And anyway… why are we relying on conservative 40 year old precedents without tuning into new understandings and experiences? After all, we do try to do better than our forebears. Instead, SCOTUS taking up this case became a means to double down on conservativism, rather than be conservative, judicious, or even, heaven help us, enlightened.

Powell’s opinion in Bakke further specified that a quota system to advance minority admission was unconstitutional, but allowed that race could be used as a “plus” or a “tip” in an applicant’s favor, to achieve the aforementioned goal of diversity. This seems to really get under Roberts, uh, skin. But apparently, it’s ok with him for whites to get the  tips of privilege.

Well this made my day. I wrote this after watching Jonathan Capehart on the NewsHour, discussing Affirmative Action and SCOTUS.

Affirmative Action must not use race negatively or stereotypically

In Grutter v Bollinger, the court stated “[a] university’s use of race, accordingly, could not occur in a manner that “unduly harm[ed] nonminority applicants.”

Roberts opens his comments on this imperative by asserting that Asian Americans have been harmed. This seems to be based on the fact that Asian Americans admitted to Harvard had higher SAT scores than other groups, and thus many Asians who would have been admitted based on their test scores were not admitted and thus “harmed.” However, lower courts previously rejected the claim that the Harvard admissions office discriminates against Asian Americans, after examining practices in great detail. Roberts gives no evidence for his claim of harm – he seems to take the plaintiff’s word at face value, correct me if I’m wrong.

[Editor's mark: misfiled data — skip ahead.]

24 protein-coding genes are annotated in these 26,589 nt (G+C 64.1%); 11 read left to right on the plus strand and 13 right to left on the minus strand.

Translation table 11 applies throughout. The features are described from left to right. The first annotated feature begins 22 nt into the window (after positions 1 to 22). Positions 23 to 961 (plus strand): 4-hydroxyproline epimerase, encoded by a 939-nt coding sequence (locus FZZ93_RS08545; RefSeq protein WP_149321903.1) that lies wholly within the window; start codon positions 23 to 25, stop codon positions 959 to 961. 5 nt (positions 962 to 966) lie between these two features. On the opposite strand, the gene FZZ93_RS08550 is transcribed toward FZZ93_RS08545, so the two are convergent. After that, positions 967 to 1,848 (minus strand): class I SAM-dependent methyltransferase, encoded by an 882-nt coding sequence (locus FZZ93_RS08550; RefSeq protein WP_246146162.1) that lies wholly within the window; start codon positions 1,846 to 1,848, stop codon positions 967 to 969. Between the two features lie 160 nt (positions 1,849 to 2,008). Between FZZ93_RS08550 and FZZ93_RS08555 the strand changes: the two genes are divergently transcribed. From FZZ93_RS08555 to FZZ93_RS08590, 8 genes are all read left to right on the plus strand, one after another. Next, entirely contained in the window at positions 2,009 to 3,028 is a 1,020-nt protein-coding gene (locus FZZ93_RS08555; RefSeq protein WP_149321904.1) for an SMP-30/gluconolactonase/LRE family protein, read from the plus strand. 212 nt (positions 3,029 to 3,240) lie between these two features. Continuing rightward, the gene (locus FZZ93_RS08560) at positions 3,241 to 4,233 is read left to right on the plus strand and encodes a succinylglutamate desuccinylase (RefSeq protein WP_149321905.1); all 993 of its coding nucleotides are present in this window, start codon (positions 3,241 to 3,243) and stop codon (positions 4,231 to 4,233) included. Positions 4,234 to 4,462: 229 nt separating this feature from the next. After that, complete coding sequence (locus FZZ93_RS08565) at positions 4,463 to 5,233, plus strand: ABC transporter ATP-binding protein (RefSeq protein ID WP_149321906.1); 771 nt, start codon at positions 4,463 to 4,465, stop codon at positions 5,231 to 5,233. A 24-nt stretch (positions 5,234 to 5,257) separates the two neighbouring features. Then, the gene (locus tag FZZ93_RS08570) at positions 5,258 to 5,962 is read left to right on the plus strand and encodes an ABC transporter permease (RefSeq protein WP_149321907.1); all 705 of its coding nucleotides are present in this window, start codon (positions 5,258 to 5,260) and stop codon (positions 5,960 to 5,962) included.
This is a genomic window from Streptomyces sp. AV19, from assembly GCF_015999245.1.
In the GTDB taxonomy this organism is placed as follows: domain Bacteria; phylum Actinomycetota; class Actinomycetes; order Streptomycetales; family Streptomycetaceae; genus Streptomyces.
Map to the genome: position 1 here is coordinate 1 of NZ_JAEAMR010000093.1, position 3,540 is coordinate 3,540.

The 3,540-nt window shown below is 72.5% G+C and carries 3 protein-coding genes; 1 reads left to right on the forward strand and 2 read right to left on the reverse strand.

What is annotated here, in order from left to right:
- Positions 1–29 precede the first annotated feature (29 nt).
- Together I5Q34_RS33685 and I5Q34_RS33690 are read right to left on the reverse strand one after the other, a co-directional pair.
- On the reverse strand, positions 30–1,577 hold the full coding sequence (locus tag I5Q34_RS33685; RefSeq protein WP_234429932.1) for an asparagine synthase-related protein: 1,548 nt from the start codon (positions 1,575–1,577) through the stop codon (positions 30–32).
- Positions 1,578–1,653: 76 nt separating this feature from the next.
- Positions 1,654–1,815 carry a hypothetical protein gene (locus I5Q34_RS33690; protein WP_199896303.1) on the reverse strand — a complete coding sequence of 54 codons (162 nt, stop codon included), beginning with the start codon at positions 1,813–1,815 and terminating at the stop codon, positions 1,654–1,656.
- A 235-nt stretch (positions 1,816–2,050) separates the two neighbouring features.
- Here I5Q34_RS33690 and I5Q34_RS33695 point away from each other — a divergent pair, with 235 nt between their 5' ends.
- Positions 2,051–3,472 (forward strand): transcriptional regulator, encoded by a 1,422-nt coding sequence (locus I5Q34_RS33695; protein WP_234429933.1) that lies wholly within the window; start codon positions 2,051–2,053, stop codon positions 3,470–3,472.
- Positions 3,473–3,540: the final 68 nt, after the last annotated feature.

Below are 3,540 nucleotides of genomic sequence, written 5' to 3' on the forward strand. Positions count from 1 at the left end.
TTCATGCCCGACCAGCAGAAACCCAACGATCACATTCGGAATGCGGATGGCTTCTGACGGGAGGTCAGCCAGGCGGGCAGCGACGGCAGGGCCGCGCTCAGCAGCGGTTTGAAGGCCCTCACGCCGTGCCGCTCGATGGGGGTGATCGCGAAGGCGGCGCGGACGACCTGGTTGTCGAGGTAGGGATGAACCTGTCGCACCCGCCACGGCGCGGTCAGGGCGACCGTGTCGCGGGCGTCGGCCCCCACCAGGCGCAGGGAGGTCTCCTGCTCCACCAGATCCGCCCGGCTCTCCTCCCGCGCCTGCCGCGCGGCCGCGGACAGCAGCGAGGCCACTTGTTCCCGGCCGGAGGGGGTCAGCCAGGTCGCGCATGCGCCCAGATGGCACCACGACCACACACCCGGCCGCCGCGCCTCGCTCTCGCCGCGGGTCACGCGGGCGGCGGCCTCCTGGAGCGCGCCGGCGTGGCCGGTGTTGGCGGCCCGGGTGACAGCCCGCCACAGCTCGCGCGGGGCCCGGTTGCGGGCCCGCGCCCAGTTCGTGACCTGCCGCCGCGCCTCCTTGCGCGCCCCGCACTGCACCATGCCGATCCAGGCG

Yes, it’s true that not everyone gets into Harvard. Or UNC, or Berkeley, or even San Francisco State University. In fact, we may not have enough educational opportunities for all who would benefit. And I think it’s true that even the most selective colleges could fill their classes many times over with qualified applicants. When my alma mater used alumni interviews in their process, many alumni I spoke with stated that it felt like the admissions office was throwing darts at a board to determine who got in. Candidates we felt strongly about were not admitted. That’s just the way it is. I’m sure that many of these candidates were disappointed – but in my experience, the students I communicated with who did not get into Brown nonetheless seemed quite happy with where they ended up, and excited to be moving on. Questions linger in my mind about the type of young person who is so overwrought about not getting into Harvard or UNC that they file suit to bring down all of Affirmative Action. Without knowing any details, I feel that these plaintiffs were manipulated by Students for Fair Admission, Inc. to fulfill that organization’s primary racist motives: to harm Black, Latinx, and Indigenous students.

So what is harm, exactly?

It’s highly ironic that SFFA and their recruits think that the system was rigged against them, when in fact, society and education are demonstrably rigged against Black, Latinx, Indigenous, and many Asian students. Their motives smell a lot like racial resentment and entitlement to me, based on a fundamental and probably willful misunderstanding of the American milieu. Maybe their callous misunderstandings showed up in the admissions process somehow, making them fair game to be lopped for their poor reasoning skills.

Written after the decisions on Affirmative Action, student loans, and the homophobic web designer.